Q: What other musicians or music production professionals inspire you?
A: As for guitar players... I love Prince, Warren Haynes, and Keith Urban. They play simply, tastefully, and have great tone. When I get a little "wild," I try to channel a bit of Jack White, too! I love the production work that John Leventhal has done (Shawn Colvin - Sunny Came Home is a great example). It's dynamic and rich, but if you listen to each insrument, much of it was recorded to sound "quiet." When all parts come together though, they form a puzzle that sounds full. I love making dynamic recordings where you can hear every instrument clearly. I also LOVE everything that Radiohead has ever done - every album they make, they pour all of their creative energy into it and come up with something truly new and unique.
Q: Describe the most common type of work you do for your clients.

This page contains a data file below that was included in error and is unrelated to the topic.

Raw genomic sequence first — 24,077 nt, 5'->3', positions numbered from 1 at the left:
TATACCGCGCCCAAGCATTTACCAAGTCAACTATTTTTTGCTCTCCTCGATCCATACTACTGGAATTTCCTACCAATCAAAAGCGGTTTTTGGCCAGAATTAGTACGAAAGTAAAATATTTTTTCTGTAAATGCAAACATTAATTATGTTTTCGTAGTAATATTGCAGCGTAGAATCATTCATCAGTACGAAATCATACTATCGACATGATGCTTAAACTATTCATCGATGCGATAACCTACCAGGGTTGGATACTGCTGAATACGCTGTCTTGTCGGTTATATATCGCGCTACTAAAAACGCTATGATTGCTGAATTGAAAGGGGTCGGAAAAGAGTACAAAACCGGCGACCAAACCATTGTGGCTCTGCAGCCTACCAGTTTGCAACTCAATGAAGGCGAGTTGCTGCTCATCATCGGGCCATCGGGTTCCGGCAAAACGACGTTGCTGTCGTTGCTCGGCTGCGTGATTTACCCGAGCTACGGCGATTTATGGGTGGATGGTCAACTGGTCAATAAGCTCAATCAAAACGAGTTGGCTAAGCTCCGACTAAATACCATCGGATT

A: Most of what I do involves tracking guitars, however I've done other things like producing demos, mixing, etc. As for the guitar session work, an artist will send me the track that they want guitars on, and after a couple days of work (at most) I'll send them an mp3 of the track WITH guitars, but I'll also send them high-resolution wav files of each separated guitar track so they can mix how they want. If they want a whole song produced, I'll have them send me a high quality vocal track along with a scratch acoustic or piano, and then I'll record all of the instruments they may want. After that, if they want to mix it, I will send them each isolated part OR if they would like me to mix it, I'll mix it together for them and send a high resolution file of the completed song.